The browser you are using is not supported by this website. All versions of Internet Explorer are no longer supported, either by us or Microsoft (read more here: https://www.microsoft.com/en-us/microsoft-365/windows/end-of-ie-support).

Please use a modern browser to fully experience our website, such as the newest versions of Edge, Chrome, Firefox or Safari etc.

ludc web

Daowei Yang

Postdoctoral fellow

ludc web

Ketamine inhibits TNF-α-induced cecal damage by enhancing RIP1 ubiquitination to attenuate lethal SIRS

Author

  • Bin Deng
  • Daowei Yang
  • Huanghui Wu
  • Lu Wang
  • Rui Wu
  • Hongrui Zhu
  • Ailing Huang
  • Jingyi Song
  • Tieliang Cai
  • Shanshan Liu
  • Jingsi Wu
  • Huiying Zhou
  • Chunhui Li

Summary, in English

Systemic inflammatory response syndrome (SIRS) is a sepsis-associated inflammatory state and a self-defense mechanism against specific and nonspecific stimuli. Ketamine influences many key processes that are altered during sepsis. However, the underlying mechanisms remain incompletely understood. In this study, TNF-α-treated mice, as well as HT-29 and L929 cell models, were applied to characterize TNF-α-induced systemic and local cecal tissue inflammatory responses. Behavioral, biochemical, histological, and molecular biological approaches were applied to illustrate the related processes. Mice with TNF-α-induced SIRS showed systemic and local cecal tissue inflammatory responses, as indicated by increased levels of high mobility group box 1 protein (HMGB1), chemokines (C-X-C motif) ligand 10 (CXCL10), interleukin-6 (IL-6), and IL-10, as well as high mortality. Ketamine pretreatment alleviated death rates, symptoms, and the production of inflammatory cytokines induced by TNF-α in mice. Moreover, ketamine also protected the mice from TNF-α-induced cecal damage by suppressing the phosphorylation of receptor-interacting serine/threonine-protein kinase 3 (RIP3) and mixed lineage kinase domain-like protein (MLKL). In addition, our results showed that ketamine efficiently inhibited TNF-α-induced necroptosis in HT-29 and L929 cells. Furthermore, we explored the mechanism using different L929 cell lines. The results displayed that ketamine inhibited TNF-α-induced necroptosis by enhancing RIP1 ubiquitination and reducing the RIP1-RIP3 and RIP3-MLKL interactions, as well as the formation of necrosomes. Thus, our study may provide a new theoretical and experimental basis for treating diseases characterized by SIRS-associated inflammatory factor storms. Moreover, our exploration may provide potential molecular mechanisms and targets for therapeutic intervention and clinical application of ketamine.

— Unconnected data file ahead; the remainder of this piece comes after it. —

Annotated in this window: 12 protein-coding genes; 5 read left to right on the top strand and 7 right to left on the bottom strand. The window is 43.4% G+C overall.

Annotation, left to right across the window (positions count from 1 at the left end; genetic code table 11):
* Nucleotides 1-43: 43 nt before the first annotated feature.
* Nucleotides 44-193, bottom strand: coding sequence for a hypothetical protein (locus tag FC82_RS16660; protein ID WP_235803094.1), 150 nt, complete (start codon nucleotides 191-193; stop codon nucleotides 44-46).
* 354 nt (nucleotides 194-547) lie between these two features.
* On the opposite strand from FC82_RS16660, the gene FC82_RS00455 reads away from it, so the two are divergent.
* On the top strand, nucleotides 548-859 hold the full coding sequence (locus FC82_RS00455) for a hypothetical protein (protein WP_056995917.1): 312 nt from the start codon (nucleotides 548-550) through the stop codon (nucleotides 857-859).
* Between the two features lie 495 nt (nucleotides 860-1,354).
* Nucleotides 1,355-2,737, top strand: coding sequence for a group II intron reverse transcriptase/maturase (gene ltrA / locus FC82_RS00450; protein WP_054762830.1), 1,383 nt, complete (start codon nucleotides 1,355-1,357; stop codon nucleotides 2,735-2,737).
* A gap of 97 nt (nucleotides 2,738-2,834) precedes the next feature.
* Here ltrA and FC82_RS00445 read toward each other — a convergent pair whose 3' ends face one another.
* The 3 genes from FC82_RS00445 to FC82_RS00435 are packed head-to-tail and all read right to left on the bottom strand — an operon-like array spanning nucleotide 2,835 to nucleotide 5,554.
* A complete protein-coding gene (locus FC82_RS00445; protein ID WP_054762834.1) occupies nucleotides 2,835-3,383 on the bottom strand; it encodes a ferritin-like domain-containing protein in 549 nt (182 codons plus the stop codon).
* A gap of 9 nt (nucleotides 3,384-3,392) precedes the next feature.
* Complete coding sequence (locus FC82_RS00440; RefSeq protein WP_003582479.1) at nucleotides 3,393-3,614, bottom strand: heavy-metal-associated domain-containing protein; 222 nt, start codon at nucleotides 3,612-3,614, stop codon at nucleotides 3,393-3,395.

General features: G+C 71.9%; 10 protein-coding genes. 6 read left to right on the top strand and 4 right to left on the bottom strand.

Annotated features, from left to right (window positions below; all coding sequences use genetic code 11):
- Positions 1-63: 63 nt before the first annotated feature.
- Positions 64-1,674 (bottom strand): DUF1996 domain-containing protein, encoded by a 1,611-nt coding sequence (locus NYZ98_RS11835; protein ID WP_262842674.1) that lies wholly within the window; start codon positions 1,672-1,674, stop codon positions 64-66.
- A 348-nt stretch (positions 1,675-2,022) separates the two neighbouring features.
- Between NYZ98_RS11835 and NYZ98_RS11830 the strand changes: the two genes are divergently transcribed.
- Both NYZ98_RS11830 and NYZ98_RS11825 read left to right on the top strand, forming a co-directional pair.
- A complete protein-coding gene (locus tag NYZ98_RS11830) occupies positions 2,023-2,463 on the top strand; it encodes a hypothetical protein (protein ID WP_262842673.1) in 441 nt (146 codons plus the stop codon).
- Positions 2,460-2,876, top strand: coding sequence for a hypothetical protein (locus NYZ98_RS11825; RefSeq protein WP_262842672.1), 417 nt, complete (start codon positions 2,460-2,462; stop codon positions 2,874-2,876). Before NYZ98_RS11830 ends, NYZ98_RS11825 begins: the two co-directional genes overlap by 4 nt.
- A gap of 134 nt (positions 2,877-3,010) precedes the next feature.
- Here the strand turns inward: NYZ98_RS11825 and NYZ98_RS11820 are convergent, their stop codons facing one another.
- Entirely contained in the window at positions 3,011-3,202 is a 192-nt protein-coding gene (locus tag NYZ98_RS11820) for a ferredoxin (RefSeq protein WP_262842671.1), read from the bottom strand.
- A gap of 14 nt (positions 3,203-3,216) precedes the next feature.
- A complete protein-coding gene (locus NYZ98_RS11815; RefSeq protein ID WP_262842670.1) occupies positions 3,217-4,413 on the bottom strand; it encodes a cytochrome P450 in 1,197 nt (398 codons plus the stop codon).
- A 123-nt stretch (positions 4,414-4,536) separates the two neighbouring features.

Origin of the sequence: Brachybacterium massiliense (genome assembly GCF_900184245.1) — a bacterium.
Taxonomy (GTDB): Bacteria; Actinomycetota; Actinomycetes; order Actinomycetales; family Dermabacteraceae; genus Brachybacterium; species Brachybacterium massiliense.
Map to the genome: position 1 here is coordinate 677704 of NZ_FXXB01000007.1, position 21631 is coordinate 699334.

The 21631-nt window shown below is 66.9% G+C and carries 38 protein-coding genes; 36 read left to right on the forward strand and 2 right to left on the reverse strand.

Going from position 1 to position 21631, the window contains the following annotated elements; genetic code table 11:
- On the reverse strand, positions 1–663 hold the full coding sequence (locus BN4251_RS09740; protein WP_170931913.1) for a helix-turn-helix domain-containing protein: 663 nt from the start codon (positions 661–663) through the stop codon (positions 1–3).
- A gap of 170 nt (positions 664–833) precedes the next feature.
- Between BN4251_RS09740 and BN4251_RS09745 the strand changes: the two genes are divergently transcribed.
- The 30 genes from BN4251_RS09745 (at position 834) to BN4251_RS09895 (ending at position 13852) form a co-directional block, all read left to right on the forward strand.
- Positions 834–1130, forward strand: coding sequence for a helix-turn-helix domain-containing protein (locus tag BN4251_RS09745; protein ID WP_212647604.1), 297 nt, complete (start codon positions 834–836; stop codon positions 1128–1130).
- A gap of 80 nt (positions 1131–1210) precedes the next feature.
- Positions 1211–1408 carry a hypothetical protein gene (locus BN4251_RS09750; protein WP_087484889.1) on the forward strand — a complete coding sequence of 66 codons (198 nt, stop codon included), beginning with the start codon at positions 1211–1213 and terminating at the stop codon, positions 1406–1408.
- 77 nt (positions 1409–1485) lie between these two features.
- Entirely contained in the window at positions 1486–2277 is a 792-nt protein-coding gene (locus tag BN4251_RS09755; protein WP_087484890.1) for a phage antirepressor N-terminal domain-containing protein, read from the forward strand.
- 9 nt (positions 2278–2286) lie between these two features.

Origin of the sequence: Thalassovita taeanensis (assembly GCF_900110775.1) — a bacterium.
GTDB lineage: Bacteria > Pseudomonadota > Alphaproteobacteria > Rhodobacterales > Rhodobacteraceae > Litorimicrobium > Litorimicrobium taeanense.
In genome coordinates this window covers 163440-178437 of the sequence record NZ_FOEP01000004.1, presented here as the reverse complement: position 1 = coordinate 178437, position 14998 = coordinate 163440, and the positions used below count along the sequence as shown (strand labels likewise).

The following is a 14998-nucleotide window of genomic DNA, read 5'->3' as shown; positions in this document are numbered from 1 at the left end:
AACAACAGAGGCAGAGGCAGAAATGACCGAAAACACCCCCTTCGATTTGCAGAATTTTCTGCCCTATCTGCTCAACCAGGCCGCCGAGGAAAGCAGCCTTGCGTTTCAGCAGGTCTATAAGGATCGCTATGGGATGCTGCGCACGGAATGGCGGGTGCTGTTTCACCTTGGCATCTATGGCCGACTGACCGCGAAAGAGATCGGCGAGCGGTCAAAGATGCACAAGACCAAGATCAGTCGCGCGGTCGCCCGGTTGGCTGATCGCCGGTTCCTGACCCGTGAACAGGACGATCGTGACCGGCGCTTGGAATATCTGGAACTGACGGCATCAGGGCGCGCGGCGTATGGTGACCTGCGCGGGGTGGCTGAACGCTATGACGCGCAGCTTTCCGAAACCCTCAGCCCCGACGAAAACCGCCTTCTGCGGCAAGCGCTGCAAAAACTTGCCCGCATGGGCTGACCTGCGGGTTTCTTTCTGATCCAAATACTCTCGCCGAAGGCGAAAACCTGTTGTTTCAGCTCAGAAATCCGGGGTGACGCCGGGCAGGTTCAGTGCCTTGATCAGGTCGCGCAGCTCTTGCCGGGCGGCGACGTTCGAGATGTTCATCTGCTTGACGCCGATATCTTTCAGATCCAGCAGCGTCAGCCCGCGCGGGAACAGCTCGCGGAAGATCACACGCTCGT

Department/s

  • EXODIAB: Excellence of Diabetes Research in Sweden
  • NanoLund: Center for Nanoscience
  • Diabetes - Islet Patophysiology

Publishing year

2022-02

Language

English

Publication/Series

Cell death discovery

Volume

8

Issue

1

Document type

Journal article

Publisher

Nature Publishing Group

Topic

  • Surgery

Status

Published

Research group

  • Diabetes - Islet Patophysiology

ISBN/ISSN/Other

  • ISSN: 2058-7716